"Thomas Richter" <-berlin.de> wrote in message
    news:c0td44$clp$-Berlin.DE...
    >
    > FYI, and as a side remark, early versions of MacOs did just that. The
    > corresponding construct was called "a handle", and the kernel (the
    > memory manager) reshuffled the heap when required. All that in C (or
    > in pascal).


    Likewise early versions of Windows.

    --
    Tim Ward
    Brett Ward Limited - www.brettward.co.uk
    Tim Ward, Feb 17, 2004
    #9
  10. Jimmy Zhang

    Chris Uppal Guest

    Thomas Richter wrote:
    > > (I'm sure it'd be
    > > possible to create a C implementation that used an extra level of
    > > indirection in it's "pointers" to allow such reshuffling, but that
    > > largely defeats the point of using C in the first place, and I'm not
    > > aware of any such implementations).

    >
    > FYI, and as a side remark, early versions of MacOs did just that. The
    > corresponding construct was called "a handle", and the kernel (the
    > memory manager) reshuffled the heap when required.


    Interesting, thanks.

    And I could add that more modern OSs' virtual memory systems are "really" doing
    something very similar, for all it's done in hardware rather than by the
    compiler.

    -- chris
    Chris Uppal, Feb 17, 2004
    #10
  11. Jimmy Zhang

    Tony Morris Guest

    > 1. One class has multiple instances. The class holds the methods, the
    > instance the variables.


    eh ?
    Do you mean "The class defines methods, instance members, static members,
    constructors, inner classes, and initialisers" ?

    > 9. Java GC is more expensive than C/C++ in terms of runtime. However, it

    is
    > much more secure in terms of memory leaks.


    This is somewhat subjective, rather than factual.
    I encounter memory leaks in Java applications more often than you might
    think.

    --
    Tony Morris
    (BInfTech, Cert 3 I.T.)
    Software Engineer
    IBM Australia - Tivoli Security Software
    (2003 VTR1000F)
    Sun Certified Programmer for the Java 2 Platform (1.4)
    Sun Certified Developer for the Java 2 Platform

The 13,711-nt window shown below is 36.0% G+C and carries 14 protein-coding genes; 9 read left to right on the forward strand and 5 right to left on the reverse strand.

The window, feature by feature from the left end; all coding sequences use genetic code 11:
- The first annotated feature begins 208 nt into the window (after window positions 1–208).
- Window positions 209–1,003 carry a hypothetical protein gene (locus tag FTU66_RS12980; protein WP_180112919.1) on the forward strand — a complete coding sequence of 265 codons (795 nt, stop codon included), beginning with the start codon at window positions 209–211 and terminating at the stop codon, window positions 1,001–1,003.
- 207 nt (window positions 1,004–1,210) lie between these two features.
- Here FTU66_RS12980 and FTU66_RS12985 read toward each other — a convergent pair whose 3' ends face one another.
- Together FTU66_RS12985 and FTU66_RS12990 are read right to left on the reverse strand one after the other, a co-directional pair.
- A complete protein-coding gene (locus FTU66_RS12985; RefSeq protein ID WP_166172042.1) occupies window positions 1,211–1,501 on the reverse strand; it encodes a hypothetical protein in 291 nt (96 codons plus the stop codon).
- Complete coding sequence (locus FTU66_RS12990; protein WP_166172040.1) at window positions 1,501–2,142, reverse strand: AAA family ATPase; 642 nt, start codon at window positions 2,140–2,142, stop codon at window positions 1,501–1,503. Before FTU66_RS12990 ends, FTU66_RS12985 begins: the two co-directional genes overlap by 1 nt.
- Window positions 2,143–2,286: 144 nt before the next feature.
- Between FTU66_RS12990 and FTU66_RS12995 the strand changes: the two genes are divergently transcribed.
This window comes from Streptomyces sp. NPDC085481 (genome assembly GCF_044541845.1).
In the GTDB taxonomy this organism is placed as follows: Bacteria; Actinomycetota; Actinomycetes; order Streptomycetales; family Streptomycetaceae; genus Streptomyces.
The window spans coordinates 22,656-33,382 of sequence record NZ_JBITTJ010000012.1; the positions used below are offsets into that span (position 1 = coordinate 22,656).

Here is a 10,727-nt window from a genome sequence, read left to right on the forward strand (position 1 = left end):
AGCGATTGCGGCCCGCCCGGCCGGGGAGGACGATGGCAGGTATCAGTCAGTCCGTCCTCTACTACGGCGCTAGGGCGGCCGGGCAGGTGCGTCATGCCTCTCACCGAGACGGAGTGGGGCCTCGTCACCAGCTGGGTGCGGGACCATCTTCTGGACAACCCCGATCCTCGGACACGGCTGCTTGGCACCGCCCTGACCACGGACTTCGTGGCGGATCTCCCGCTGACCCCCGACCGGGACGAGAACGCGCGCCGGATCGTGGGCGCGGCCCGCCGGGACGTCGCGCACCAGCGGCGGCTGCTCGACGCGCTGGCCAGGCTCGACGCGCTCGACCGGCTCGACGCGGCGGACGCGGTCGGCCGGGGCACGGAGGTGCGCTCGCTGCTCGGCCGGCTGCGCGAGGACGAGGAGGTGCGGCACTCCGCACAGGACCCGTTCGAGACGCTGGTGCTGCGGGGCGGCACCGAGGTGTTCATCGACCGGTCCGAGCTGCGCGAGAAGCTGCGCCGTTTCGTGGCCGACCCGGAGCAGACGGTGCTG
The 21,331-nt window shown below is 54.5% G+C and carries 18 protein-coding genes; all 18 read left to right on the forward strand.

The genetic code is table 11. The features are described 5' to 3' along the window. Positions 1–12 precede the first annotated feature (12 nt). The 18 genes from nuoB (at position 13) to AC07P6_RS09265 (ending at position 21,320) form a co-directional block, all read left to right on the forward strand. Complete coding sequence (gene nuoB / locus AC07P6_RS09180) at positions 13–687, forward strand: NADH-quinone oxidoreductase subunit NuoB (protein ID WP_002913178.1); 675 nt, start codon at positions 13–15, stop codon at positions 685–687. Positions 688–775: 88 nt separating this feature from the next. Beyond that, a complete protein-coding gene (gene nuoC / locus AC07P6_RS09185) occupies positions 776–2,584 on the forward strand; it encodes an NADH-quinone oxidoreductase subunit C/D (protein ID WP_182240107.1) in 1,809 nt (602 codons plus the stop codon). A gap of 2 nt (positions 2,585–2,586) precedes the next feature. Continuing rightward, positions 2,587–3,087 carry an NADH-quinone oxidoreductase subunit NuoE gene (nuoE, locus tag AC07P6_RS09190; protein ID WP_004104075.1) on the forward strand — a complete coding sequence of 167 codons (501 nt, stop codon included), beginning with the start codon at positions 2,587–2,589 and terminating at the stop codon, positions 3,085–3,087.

Tony Morris, Feb 17, 2004
    #11
  12. Jimmy Zhang

    Jimmy Zhang Guest

    Sean, Yes, that is what I am looking for.
    Thanks for the insight!
    However, despite the difference between Java and C, the JVM will totally
    honor the request by allocating a 1-meg block
    even it means that JVM has to search and recombine smaller blocks to get to
    this 1MB.
    I was told that allocating this 1MB doesn't mean that JVM would guarantee
    every part of this 1MB is allocated, which I disagree. What is your take on
    this?
    Jimmy

    "Woebegone" <> wrote in message
    news:KRfYb.4074$...
    >
    > "Jimmy Zhang" <> wrote in message
    > news:QWeYb.46888$uV3.95703@attbi_s51...
    > > Don't know what you are trying to get across, in particular, I have

    tried
    > to
    > > allocate a block of 1MB, didn't have
    > > any problem in Java1, or 2.
    > > What is the context are you trying to have?
    > > I am just asking if a single allocation of one object will in fact

    return
    > > two object, one of them linked to java.lang.Object?
    > > Your comment is nevertheless weird and interesting.
    > >
    > > "Tony Morris" <> wrote in message
    > > news:c0rqln$bka$...
    > > > "Jimmy Zhang" <> wrote in message
    > > > news:KGdYb.44723$jk2.108539@attbi_s53...
    > > > > hi, I have a couple of questions that I would like someone to take a

    > > look,
    > > > > 1. java.lang.Object is the super class for all, does that mean a

    > simple
    > > > > instantiation of any class
    > > > > will automatically create a java.lang.Object instance, so any simple
    > > > object
    > > > > allocation will create
    > > > > at least two classes.